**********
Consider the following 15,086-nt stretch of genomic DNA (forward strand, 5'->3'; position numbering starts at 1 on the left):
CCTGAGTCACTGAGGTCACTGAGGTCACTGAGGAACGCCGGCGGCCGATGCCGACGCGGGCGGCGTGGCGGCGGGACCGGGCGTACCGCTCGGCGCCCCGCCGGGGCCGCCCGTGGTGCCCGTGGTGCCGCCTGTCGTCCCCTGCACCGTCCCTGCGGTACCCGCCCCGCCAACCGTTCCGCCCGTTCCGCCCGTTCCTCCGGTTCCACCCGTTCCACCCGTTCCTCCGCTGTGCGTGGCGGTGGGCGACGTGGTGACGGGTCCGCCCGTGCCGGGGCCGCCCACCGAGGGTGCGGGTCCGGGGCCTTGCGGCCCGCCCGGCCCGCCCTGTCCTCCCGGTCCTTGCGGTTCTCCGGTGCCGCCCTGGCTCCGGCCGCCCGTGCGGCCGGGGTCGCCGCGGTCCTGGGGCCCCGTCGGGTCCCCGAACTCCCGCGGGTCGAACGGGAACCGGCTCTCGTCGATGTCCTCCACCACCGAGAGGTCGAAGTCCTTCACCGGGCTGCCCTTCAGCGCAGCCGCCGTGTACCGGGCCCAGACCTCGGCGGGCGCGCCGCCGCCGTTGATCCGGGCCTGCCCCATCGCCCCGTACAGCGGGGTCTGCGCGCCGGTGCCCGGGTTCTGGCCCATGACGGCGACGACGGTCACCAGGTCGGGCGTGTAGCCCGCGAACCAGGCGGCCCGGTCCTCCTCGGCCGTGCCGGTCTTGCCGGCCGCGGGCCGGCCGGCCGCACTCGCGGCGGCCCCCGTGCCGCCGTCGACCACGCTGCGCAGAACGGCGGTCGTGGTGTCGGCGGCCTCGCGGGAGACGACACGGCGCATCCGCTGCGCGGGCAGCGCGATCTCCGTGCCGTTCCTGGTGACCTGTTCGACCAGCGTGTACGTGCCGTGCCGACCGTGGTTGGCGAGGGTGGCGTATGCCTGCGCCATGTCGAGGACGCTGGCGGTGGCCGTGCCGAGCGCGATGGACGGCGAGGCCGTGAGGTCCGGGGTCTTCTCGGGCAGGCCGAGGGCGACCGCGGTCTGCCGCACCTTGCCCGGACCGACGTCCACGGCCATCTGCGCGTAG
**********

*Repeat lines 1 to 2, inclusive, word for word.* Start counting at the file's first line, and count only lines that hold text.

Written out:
Consider the following 15,086-nt stretch of genomic DNA (forward strand, 5'->3'; position numbering starts at 1 on the left):
CCTGAGTCACTGAGGTCACTGAGGTCACTGAGGAACGCCGGCGGCCGATGCCGACGCGGGCGGCGTGGCGGCGGGACCGGGCGTACCGCTCGGCGCCCCGCCGGGGCCGCCCGTGGTGCCCGTGGTGCCGCCTGTCGTCCCCTGCACCGTCCCTGCGGTACCCGCCCCGCCAACCGTTCCGCCCGTTCCGCCCGTTCCTCCGGTTCCACCCGTTCCACCCGTTCCTCCGCTGTGCGTGGCGGTGGGCGACGTGGTGACGGGTCCGCCCGTGCCGGGGCCGCCCACCGAGGGTGCGGGTCCGGGGCCTTGCGGCCCGCCCGGCCCGCCCTGTCCTCCCGGTCCTTGCGGTTCTCCGGTGCCGCCCTGGCTCCGGCCGCCCGTGCGGCCGGGGTCGCCGCGGTCCTGGGGCCCCGTCGGGTCCCCGAACTCCCGCGGGTCGAACGGGAACCGGCTCTCGTCGATGTCCTCCACCACCGAGAGGTCGAAGTCCTTCACCGGGCTGCCCTTCAGCGCAGCCGCCGTGTACCGGGCCCAGACCTCGGCGGGCGCGCCGCCGCCGTTGATCCGGGCCTGCCCCATCGCCCCGTACAGCGGGGTCTGCGCGCCGGTGCCCGGGTTCTGGCCCATGACGGCGACGACGGTCACCAGGTCGGGCGTGTAGCCCGCGAACCAGGCGGCCCGGTCCTCCTCGGCCGTGCCGGTCTTGCCGGCCGCGGGCCGGCCGGCCGCACTCGCGGCGGCCCCCGTGCCGCCGTCGACCACGCTGCGCAGAACGGCGGTCGTGGTGTCGGCGGCCTCGCGGGAGACGACACGGCGCATCCGCTGCGCGGGCAGCGCGATCTCCGTGCCGTTCCTGGTGACCTGTTCGACCAGCGTGTACGTGCCGTGCCGACCGTGGTTGGCGAGGGTGGCGTATGCCTGCGCCATGTCGAGGACGCTGGCGGTGGCCGTGCCGAGCGCGATGGACGGCGAGGCCGTGAGGTCCGGGGTCTTCTCGGGCAGGCCGAGGGCGACCGCGGTCTGCCGCACCTTGCCCGGACCGACGTCCACGGCCATCTGCGCGTAG